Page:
This is the title of a movie I’ve seen many years ago starring Robin Williams and Annabella Sciorra. The movie, What Dreams May Come, came out in 1998 and described its plot this way: After life there is more. The end is just the beginning. I distinctly remember feeling very sad yet slightly bewildered after seeing it. It is definitely not a popcorn-and-soda movie and one needs to dig deeply and somewhat uncomfortably into oneself to be able to appreciate it. It makes the viewer ask the age old question, “Is there life after death?”

It has been almost ten years since my mother passed away. I never thought I would lose her so soon and just when I turned thirty. She passed away two days after my birthday, and barely five months into my marriage.

It is understandable, I guess, for me to dream of her every single day since she passed. This went on for many years since but, for some unexplainable reason, I couldn’t reach her – even in my dreams. I would always wake up frustrated, depressed and in tears because my mother would be so close to me in my dreams, almost touching me, and then she would either fade away or refuse to be touched. For the life of me I couldn’t understand why. I remember asking her why she wouldn’t hug me and she would always have some vague reason that she had to go to a place where I couldn’t follow. I suppose dreams are vague, unless they are used to give us a specific message, the way they happened in biblical times.

It did happen to me, though. I believe with all my heart that God sent my mother to deliver a message to me when I needed to hear it most. For the first time, the scenario of the dream was very accurate – from my bed and overhead lamp in the dorm where our church was having a weekend retreat, to the green trash bin at the narrow hallway to the left of our door. Every detail was accurate and current.

I needed to know so badly that my mother was not alone and that she was at peace when she passed on. My sister, husband and I were not with her in the hospital when she died because of several complicated situations that were beyond our control. She was already gone and the respiratory machines were already silent when we reached her bedside. I remember looking up into the ceiling lights, not really seeing them, hoping that her spirit was still inside the room, hovering above us and hearing our farewells.

As I go back to that lonely dorm only two months after she passed, I remember being awakened by something – or someone. It seemed like it was 3 AM and everyone was asleep. As I tentatively opened the door of our room, I saw my mother standing just a few inches from me, radiant and smiling. She wanted to tell me something and I remember sobbing in my sleep and wanting to just run to her and put my arms tightly around her. She took my arm and led me just outside the door, next to the green trash bin. What she told me changed my whole perspective of the day she passed and took away the guilt I carried with me.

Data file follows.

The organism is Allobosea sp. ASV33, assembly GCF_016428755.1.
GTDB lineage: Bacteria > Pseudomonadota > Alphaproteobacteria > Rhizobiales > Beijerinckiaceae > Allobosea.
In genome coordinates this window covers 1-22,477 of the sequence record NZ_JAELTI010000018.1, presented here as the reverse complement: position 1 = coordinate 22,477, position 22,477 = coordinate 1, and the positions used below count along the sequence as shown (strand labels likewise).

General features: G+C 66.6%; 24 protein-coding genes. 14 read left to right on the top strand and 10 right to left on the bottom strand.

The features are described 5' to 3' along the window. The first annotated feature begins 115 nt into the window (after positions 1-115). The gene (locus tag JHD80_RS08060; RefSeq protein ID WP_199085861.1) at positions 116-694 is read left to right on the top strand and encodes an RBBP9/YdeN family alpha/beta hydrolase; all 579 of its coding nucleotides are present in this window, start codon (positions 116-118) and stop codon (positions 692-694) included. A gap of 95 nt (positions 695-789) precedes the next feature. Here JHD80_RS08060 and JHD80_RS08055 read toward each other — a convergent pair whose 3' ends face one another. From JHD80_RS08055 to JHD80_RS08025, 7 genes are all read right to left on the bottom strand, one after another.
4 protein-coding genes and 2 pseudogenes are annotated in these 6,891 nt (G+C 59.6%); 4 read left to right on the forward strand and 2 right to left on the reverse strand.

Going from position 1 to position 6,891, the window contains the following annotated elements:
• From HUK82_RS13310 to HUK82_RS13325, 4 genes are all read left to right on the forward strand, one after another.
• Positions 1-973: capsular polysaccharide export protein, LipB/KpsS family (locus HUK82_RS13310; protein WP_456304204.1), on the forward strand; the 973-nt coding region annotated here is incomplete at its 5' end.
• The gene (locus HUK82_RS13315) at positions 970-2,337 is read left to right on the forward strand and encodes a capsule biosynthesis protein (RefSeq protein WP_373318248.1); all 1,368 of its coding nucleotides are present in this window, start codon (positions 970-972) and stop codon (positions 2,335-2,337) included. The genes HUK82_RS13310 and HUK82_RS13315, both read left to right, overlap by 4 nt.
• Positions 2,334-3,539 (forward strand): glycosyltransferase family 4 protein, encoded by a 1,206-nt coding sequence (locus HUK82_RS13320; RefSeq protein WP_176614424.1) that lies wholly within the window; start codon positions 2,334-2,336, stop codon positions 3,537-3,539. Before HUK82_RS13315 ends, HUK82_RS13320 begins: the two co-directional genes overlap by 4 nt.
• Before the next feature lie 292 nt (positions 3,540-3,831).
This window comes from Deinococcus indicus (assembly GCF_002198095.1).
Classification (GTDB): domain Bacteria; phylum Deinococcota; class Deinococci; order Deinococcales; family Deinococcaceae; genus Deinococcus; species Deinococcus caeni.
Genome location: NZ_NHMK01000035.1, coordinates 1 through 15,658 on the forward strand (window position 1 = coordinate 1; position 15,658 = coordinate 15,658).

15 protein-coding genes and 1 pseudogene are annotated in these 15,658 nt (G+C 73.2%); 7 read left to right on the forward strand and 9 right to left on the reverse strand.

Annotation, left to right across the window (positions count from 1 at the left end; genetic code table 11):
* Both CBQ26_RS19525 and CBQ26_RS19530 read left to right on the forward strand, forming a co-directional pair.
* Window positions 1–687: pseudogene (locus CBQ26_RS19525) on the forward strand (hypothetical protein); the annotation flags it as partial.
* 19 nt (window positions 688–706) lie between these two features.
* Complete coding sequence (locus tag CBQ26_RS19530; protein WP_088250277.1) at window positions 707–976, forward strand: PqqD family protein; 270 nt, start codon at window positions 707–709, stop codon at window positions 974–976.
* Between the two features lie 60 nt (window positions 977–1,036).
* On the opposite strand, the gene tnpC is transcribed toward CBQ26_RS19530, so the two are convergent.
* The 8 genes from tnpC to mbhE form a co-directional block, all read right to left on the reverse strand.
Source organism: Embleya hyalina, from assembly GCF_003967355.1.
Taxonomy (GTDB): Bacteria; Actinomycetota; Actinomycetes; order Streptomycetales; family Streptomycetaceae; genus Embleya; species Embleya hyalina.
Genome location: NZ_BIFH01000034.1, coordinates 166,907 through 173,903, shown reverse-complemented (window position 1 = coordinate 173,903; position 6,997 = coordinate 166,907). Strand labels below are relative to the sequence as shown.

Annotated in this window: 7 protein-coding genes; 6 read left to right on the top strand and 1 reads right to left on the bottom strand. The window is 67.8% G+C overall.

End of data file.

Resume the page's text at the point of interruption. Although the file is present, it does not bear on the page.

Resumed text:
The first thing she told me was, “I’m alright, don’t worry about me.” And my tears flowed. She then gave me the hug I had always longed for as she kept saying, “I’m alright.” That was all I needed to hear. I woke up that instant, back inside the room, on my bed with the overhead lamp, sobbing uncontrollably. I thanked God for sending her to me and giving me the assurance I needed so badly. And to this day, ten years later, I look back at that time and know that God had answered my deepest prayer.

At the start of this year, I began dreaming of my mother in a whole new place. I still dream of her at least three times a week and this time, I am able to touch, hug and kiss her. We are able to talk about everything the way we used to when she was still around, and there is much hope and happiness. In fact, I dream of her, my father (who passed away twenty years ago) and my sister, together again as one family – but this time, with my husband and with my sister’s kid.

I would tell my husband how, this time, I no longer feel that my parents are far away from me. In fact, they are very much alive in me, in my heart and in my whole being. I no longer feel lost and disconnected. And I find myself praying and asking God to tell my mother and father that I miss them, and that I want them to see how happy I am with my husband, and how great a mother my sister has turned out to be. I know they know!

For those of us who have lost our loved ones, we can take comfort and hope in God’s promise to all of us in 1 Thessalonians 4:13-18, New Living Translation:

“And now, brothers and sisters, I want you to know what will happen to the Christians who have died so you will not be full of sorrow like people who have no hope. For since we believe that Jesus died and was raised to life again, we also believe that when Jesus comes, God will bring back with Jesus all the Christians who have died.

I can tell you this directly from the Lord: We who are still living when the Lord returns will not rise to meet him ahead of those who are in their graves. For the Lord himself will come down from heaven with a commanding shout, with the call of the archangel, and with the trumpet call of God. First, all the Christians who have died will rise from their graves. Then, together with them, we who are still alive and remain on earth will be caught up in the clouds to meet the Lord in the air and remain with him forever. So comfort and encourage each other with these words.”